I have experienced success in several realms in my life. I was a successful student throughout my formal education. I have been married for 30 years and my husband and I raised three children and a plethora of family pets together. All three of my children were homeschooled through high school, which was a huge accomplishment for all of us. As a matter of fact, I had met most of my life goals by the time I turned 30 years old so I proceeded to set some more goals in case I lived a long life.
Actually, I just hate failure and have such an aversion to it I set goals for myself that I am confident I can achieve and the reasonableness of my goals increases my likelihood of success. I experience much satisfaction when I feel that I’ve accomplished the tasks I’ve set out to do. That’s why I really like checklists, because marking items off the list gives me a tangible feeling of productivity. In truth, there are many times that I will add things to my “To Do” list that I have already completed just for the satisfaction of checking them off the list.
Perhaps another reason I got pleasure out of completing the small, daily tasks on my checklist is because homeschooling was not always meeting that need for me. School, it seemed, was never over. Even when the academic work for the day was finished there were many other areas in which my children needed instruction. I craved a sense of accomplishment and proof that goals had been met. In light of this, during much of the homeschooling time our actual accomplishments were nebulous. I knew the kids and I were putting in the time and effort, but where were the definitive results? The days flowed into each other and I didn’t have precise evidence that adequate progress was being made in a linear, recognizable, objective, and measurable way.
Some homeschoolers are just able to sense that progress is being made, and that impression gives them all the reassurance that they need. They know they are doing the right things, are on track, and will ultimately finish the course they have set. I personally have never been very intuitive when it comes to homeschooling, and my analytical thinking patterns often led me to fear I had failed my children. I worried I hadn’t covered enough material in a given subject area, or that I had spent too much time on certain topics and not enough on others. Was I teaching at the right grade level? Was I using the best curriculum? Was I pacing the schedule to meet the individual needs of my struggling learners as well as my typically developing child?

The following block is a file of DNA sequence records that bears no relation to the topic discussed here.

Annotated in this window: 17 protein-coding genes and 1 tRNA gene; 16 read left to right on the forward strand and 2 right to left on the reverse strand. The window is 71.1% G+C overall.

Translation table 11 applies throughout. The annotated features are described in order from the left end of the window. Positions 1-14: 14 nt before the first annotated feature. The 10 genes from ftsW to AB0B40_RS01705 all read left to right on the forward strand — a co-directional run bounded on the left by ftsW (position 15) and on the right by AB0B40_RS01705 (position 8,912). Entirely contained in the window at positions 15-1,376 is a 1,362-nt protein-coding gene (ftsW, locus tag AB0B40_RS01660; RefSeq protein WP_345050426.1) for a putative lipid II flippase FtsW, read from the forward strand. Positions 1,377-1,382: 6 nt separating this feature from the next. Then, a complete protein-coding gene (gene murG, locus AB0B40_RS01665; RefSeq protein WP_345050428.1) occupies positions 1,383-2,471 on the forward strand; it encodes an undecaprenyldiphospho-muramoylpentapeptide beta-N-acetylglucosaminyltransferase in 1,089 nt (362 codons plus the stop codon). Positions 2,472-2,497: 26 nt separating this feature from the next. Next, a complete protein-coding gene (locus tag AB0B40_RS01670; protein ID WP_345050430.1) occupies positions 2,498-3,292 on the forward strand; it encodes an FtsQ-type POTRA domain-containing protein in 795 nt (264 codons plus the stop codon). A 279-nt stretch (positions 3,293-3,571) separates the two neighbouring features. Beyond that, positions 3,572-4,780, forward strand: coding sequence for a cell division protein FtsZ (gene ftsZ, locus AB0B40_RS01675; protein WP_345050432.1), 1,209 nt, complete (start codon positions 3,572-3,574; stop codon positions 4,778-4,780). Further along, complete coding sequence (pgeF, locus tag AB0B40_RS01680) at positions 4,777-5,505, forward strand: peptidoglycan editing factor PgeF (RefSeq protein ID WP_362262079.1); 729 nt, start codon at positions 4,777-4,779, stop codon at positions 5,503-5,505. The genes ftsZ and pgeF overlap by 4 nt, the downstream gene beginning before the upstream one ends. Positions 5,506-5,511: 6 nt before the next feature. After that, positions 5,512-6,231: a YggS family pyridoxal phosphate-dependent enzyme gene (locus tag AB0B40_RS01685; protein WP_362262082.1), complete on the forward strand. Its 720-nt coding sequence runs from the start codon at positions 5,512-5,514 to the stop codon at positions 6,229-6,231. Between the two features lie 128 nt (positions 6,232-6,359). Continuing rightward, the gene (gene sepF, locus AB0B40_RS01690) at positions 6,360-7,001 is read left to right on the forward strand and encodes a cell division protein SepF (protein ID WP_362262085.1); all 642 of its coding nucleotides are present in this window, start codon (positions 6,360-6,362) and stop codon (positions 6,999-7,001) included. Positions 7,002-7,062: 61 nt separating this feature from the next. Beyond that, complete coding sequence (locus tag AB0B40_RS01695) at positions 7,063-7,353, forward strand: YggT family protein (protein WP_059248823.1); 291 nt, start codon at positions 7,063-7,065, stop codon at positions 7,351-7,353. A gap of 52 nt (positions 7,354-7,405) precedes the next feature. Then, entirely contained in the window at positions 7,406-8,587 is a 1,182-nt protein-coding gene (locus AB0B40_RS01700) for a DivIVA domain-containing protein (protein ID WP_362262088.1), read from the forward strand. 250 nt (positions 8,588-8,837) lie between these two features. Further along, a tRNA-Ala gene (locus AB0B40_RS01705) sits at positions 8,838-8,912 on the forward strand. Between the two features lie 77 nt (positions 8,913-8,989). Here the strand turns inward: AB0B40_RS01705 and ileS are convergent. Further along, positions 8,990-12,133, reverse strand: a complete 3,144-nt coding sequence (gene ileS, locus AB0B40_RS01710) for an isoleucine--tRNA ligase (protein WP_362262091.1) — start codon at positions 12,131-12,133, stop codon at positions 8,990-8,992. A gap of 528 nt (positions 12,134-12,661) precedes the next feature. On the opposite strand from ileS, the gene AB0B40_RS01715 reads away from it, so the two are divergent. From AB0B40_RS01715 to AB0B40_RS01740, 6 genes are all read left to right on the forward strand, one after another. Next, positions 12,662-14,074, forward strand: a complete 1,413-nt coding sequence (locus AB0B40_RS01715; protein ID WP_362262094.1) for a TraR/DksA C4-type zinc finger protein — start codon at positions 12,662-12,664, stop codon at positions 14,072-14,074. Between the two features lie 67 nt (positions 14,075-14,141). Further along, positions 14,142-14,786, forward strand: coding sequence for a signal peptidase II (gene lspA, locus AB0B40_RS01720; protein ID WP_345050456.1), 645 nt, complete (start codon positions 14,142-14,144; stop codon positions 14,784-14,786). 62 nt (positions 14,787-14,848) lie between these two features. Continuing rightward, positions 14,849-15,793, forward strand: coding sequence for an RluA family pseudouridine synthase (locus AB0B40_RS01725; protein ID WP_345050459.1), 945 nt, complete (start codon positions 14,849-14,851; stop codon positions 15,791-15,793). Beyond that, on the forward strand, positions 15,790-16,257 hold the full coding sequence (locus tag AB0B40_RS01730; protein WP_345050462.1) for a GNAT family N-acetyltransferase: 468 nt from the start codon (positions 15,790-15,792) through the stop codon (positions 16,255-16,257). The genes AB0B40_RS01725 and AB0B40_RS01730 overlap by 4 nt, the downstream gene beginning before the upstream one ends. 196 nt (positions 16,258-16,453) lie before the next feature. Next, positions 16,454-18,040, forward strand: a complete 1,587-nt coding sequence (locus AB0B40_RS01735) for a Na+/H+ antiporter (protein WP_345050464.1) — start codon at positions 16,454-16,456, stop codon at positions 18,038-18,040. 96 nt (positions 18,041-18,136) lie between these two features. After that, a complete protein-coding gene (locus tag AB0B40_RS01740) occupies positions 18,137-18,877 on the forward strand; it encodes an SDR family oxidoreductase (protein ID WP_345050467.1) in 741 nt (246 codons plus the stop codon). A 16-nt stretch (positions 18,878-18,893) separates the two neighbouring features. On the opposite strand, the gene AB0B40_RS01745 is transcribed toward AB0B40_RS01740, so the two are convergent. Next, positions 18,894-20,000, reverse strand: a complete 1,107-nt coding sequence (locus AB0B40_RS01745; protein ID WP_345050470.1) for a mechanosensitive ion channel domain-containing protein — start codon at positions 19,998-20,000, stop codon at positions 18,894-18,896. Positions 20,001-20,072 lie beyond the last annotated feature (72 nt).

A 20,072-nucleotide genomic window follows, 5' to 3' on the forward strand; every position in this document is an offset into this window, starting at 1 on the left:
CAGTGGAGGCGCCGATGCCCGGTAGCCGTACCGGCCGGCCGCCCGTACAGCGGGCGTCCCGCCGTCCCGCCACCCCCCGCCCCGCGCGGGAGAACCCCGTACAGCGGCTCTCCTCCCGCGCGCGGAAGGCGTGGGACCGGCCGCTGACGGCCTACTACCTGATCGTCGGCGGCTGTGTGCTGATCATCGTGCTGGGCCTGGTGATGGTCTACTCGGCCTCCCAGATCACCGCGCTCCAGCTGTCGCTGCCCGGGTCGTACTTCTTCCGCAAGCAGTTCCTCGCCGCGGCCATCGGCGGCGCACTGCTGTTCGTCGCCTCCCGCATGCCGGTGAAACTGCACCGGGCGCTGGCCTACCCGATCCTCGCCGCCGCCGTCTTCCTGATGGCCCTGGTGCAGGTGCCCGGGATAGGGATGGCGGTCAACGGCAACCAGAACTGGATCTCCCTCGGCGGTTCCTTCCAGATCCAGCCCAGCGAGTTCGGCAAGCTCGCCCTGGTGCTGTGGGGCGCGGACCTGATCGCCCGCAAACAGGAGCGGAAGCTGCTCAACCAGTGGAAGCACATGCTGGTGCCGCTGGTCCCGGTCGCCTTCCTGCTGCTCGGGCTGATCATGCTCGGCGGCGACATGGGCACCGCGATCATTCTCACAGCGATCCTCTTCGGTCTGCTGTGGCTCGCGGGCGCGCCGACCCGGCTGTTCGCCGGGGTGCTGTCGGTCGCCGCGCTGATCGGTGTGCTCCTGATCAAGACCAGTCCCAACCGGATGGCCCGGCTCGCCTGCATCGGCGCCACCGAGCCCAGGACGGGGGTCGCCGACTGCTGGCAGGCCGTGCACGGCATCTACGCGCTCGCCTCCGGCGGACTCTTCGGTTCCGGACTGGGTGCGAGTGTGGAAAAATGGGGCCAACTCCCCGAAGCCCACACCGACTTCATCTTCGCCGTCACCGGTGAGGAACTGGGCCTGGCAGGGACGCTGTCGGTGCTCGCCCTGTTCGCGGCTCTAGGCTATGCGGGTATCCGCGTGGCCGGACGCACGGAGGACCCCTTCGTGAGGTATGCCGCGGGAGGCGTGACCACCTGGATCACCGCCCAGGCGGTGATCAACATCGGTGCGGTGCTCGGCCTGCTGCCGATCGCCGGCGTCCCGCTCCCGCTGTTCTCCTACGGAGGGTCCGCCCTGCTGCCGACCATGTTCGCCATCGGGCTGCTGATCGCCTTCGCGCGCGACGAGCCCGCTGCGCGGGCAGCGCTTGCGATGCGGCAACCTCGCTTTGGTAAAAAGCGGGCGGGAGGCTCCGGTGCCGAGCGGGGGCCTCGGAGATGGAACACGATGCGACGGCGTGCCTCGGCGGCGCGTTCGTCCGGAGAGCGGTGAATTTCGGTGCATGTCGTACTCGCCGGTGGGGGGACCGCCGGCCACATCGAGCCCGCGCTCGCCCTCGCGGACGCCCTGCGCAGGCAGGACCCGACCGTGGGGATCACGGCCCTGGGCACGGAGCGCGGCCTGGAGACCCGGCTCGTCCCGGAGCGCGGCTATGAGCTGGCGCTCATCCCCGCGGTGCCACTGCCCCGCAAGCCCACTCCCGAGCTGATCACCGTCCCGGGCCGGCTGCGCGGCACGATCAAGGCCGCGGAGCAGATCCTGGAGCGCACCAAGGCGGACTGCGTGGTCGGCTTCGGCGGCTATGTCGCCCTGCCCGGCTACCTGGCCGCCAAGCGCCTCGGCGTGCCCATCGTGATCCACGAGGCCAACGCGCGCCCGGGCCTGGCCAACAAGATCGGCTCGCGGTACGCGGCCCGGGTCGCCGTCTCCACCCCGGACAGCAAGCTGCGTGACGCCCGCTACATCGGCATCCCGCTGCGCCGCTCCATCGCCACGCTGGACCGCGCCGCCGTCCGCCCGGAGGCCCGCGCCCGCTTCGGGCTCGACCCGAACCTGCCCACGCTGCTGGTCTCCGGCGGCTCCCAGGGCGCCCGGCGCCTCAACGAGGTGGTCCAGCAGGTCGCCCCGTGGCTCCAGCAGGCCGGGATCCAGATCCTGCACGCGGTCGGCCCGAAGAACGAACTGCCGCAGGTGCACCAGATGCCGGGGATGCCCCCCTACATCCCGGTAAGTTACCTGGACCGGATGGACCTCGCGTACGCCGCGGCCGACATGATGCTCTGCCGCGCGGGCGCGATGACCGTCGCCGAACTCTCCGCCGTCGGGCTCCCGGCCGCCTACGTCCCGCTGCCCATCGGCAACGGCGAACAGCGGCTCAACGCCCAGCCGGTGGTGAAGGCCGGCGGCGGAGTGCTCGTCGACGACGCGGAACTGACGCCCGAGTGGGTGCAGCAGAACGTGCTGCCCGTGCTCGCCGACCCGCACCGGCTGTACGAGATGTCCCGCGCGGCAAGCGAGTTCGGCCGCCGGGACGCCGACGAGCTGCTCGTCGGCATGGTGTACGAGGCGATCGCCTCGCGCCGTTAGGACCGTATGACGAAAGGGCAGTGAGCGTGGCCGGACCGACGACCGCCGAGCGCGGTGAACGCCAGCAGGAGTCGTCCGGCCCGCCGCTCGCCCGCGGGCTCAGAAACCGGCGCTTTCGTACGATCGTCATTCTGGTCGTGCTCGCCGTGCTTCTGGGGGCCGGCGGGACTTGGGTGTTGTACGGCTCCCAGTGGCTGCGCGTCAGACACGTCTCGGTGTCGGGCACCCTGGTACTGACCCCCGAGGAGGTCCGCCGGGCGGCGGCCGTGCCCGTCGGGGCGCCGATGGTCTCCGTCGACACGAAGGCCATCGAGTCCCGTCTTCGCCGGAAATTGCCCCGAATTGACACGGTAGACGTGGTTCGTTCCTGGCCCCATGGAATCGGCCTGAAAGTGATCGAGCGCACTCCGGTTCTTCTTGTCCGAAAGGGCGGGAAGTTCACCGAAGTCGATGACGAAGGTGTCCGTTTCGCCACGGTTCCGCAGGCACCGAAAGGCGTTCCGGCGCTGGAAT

If the answer to any of those questions was negative, I felt like a failure. Even if I was on target for 9 out of 10 areas, that one missing or lacking aspect to our homeschooling left me feeling inadequate for the huge responsibility of educating my children. It’s hard when other people question your decision to homeschool, and even harder when you question yourself without a liberal dose of grace.
There is no perfect homeschool family. Even the most successful homeschoolers have to work with occasional if not frequent obstacles and circumstances that are not ideal. At various times throughout my homeschooling years I met people who would comment that they didn’t know how I managed to do all the things I accomplished. I remember thinking that others probably were doing a better job of homeschooling than I was, and my thoughts would return to my perceived deficits as an educator. Ironically, those intended compliments left me feeling even more like a failure because I knew how much more I had hoped to achieve with my children.
I eventually had the insight that others might be doing the exact same things I did each day, but instead of feeling inadequate they experienced contentment. These people knew how to take a long view with their homeschooling and focused more on what was going right in their homeschool than the areas in need of improvement. Surprisingly, some people seemed impressed by what I was accomplishing despite having children with AD/HD, sensory processing challenges, and auditory processing difficulties. I homeschooled for years before it occurred to me that it was okay to acknowledge that teaching struggling learners was harder than average and to give myself credit for any and all progress made. In our family, homeschool successes were hard-won and worthy of celebration. So I learned to celebrate instead of commiserate.
I can’t honestly say that I never doubted myself again, or that I always noticed and appreciated the gains made during our homeschool time. I invested my life in my children, so when they weren’t successful I felt that disappointment on a heart level. I had to learn, alongside my children, that setbacks do not make one a failure. It was easier to admonish my children not to focus on disappointments than it was for me to follow my own advice, but with determination and practice we all learned that failing at a task does not make the whole person a failure. Neither does feeling like a failure make it true that you are one.